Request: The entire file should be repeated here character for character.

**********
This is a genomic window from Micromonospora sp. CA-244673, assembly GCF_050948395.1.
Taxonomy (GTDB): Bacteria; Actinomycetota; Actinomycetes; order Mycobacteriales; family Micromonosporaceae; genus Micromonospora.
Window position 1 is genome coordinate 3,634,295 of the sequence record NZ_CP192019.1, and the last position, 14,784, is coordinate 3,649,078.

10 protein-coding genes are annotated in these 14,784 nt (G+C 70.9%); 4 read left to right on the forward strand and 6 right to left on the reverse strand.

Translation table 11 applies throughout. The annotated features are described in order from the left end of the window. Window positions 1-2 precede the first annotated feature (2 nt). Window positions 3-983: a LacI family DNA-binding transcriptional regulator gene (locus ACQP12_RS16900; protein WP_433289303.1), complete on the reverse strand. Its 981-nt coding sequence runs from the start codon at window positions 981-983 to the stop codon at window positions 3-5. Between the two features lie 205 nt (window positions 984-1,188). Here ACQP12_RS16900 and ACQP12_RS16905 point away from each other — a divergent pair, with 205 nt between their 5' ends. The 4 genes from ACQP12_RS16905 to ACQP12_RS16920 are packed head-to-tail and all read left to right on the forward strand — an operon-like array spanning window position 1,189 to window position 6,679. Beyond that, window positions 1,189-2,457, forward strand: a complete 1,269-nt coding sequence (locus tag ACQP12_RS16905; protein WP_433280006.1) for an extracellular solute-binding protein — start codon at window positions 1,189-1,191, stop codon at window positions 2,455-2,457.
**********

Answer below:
This is a genomic window from Micromonospora sp. CA-244673, assembly GCF_050948395.1.
Taxonomy (GTDB): Bacteria; Actinomycetota; Actinomycetes; order Mycobacteriales; family Micromonosporaceae; genus Micromonospora.
Window position 1 is genome coordinate 3,634,295 of the sequence record NZ_CP192019.1, and the last position, 14,784, is coordinate 3,649,078.

10 protein-coding genes are annotated in these 14,784 nt (G+C 70.9%); 4 read left to right on the forward strand and 6 right to left on the reverse strand.

Translation table 11 applies throughout. The annotated features are described in order from the left end of the window. Window positions 1-2 precede the first annotated feature (2 nt). Window positions 3-983: a LacI family DNA-binding transcriptional regulator gene (locus ACQP12_RS16900; protein WP_433289303.1), complete on the reverse strand. Its 981-nt coding sequence runs from the start codon at window positions 981-983 to the stop codon at window positions 3-5. Between the two features lie 205 nt (window positions 984-1,188). Here ACQP12_RS16900 and ACQP12_RS16905 point away from each other — a divergent pair, with 205 nt between their 5' ends. The 4 genes from ACQP12_RS16905 to ACQP12_RS16920 are packed head-to-tail and all read left to right on the forward strand — an operon-like array spanning window position 1,189 to window position 6,679. Beyond that, window positions 1,189-2,457, forward strand: a complete 1,269-nt coding sequence (locus tag ACQP12_RS16905; protein WP_433280006.1) for an extracellular solute-binding protein — start codon at window positions 1,189-1,191, stop codon at window positions 2,455-2,457.